Have you ever been browsing in a store and ended up buying something you didn’t plan to because it was such a great deal?
Welcome to the world of the “compelling offer” – a key ingredient for any successful online business, but one that many newbies ignore.
In this post I’m going to describe exactly what makes an offer compelling, and how you can develop offers that will fly off the (virtual) shelves.
So What Makes a Good Offer?
Before getting into the nuts and bolts and what makes up a compelling offer, let me define “offer” for you.
If you look around the Web you’ll find many definitions of the word “offer” as it relates to marketing, most of them along the lines of “what a company offers for sale to a customer”. But that misses the point.
When a customer gives you money, they’re actually buying a bundle of benefits.
Always think of an offer in terms of the bundle of benefits that it represents, not the tangible product itself.
Think about it for a minute: when you pay $200 for a pair of Nikes, you’re not paying for two sewed up pieces of leather and rubber, which is what the physical product is. You’re actually paying for the expected benefits of the sneakers – greater speed and agility when playing sports, higher status among your peers (because you’re wearing an expensive pair of shoes), and so on.
So a compelling offer – one that your niche audience will gladly pay for – is one that represents a bundle of valuable benefits in the mind of your audience.
How valuable does the bundle of benefits have to be? In the mind of your customer, the value of your offer/bundle of benefits must exceed what you are asking for in exchange.
This concept relates to exchange theory, a theory that was developed by Philip Kotler, one of the founding fathers of modern marketing. Here’s what exchange theory says:
In order for an exchange to take place, target markets must perceive benefits equal to or greater than perceived costs.
In other words, for you to pay $200 for a pair of Nikes, you have to perceive more than $200 worth of benefits from those shoes.
The same goes with $27 e-books, or $97 software, or any other product or service.
So how does this apply to you, and your online marketing business? Let’s get into it.
The Biggest Mistake That Marketers Make in Developing Their Offers
Have you heard the statistic that 95% of businesses fail in their first 5 years of existence?
There are a lot of factors that contribute to the failure of new businesses, but I believe the single biggest mistake that business owners make is “trusting their gut”.
Many businesses have been launched when someone gets an idea for a service or product – usually through their own experience – and convinces themselves that their idea is the best thing since the iPad. Then they support this belief through confirmation bias. In other words, they actively seek out evidence that supports their belief that their idea is a great one. And they ignore evidence that their idea might be full of holes.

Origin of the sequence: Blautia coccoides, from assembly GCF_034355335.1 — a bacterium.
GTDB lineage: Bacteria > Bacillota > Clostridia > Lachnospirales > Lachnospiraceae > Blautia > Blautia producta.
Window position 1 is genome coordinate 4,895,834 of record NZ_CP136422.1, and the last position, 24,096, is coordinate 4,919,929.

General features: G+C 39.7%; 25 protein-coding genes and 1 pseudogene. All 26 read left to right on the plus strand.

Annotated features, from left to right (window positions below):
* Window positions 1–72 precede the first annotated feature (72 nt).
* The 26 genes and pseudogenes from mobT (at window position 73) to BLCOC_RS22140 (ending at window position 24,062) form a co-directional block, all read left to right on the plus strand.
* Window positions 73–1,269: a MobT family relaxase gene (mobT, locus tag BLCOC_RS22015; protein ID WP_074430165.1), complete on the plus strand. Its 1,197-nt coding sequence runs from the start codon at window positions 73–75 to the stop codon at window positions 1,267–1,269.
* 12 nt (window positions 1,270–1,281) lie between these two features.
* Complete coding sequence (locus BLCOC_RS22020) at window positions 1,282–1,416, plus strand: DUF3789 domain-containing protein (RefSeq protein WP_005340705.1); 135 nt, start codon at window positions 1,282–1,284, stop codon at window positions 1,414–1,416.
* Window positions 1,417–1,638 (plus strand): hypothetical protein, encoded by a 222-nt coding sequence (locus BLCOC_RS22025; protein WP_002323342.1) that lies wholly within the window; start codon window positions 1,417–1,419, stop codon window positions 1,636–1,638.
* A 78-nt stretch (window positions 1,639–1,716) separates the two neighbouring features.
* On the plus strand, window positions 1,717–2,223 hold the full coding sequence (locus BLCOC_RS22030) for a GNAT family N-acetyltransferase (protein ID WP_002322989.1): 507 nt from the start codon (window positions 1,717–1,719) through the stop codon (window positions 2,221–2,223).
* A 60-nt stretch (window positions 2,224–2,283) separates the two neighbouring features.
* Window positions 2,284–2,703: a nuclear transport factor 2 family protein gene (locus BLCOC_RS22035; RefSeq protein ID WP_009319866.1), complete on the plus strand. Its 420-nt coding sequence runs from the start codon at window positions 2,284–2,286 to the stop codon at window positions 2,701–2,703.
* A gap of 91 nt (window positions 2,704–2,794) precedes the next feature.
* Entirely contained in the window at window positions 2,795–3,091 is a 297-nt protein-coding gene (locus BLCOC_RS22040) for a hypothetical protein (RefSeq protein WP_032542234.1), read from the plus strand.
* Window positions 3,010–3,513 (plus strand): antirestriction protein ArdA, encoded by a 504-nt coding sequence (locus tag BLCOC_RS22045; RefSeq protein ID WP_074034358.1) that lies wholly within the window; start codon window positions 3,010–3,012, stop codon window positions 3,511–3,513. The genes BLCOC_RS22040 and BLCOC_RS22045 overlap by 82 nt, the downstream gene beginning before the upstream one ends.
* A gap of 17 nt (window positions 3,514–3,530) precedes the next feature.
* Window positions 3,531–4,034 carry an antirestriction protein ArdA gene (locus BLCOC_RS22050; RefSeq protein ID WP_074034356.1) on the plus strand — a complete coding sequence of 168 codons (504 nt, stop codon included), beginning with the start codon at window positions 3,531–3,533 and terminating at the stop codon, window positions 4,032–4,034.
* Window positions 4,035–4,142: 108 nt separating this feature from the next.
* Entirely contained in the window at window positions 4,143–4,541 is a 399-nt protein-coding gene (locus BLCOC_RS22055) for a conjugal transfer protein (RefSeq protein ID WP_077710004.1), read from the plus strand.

What is the antidote to “trusting your gut”?
Doing niche research. It’s only through good research that you’ll be able to deeply understand the problems, challenges, needs, and desires of your target audience. (You’ve heard the saying that you need to “get inside the mind” of your customer, right?)
And by intimately understanding the problems of your niche audience, you’ll be able to develop offers that have benefits that your audience values highly.
Components of a Compelling Offer
So what are the components of a compelling offer?
Quite simply, they’re the benefits that your niche audience has been looking for, but hasn’t been able to find!
Okay, I can hear what you’re thinking: “There must be some things that all good offers have in common.” True enough. Here are three components identified by Mark Joyner in his book The Irresistible Offer:
- High return-on-investment. This relates to the “benefit must be higher than cost” principle I mentioned above. Bottom line: whatever product you’re promoting, you have to convince your prospect that the value they’ll get will far outweigh the money they’ll be paying.
- A touchstone. Joyner describes this as something that quickly conveys your offer and its benefits.
- Believability. We’ve all seen offers that seem too good to be true (here’s my favourite: the sales pages that say “Buy our traffic-getting software and cash will be flying into your pockets…overnight!!!”). Most of us have heard the saying, “If it’s sounds too good to be true, it probably is”. So, while you have to make your offer outstandingly valuable, the benefits or outcomes it promises have to be realistic.
So that’s my take on how to develop a compelling offer. What are your thoughts?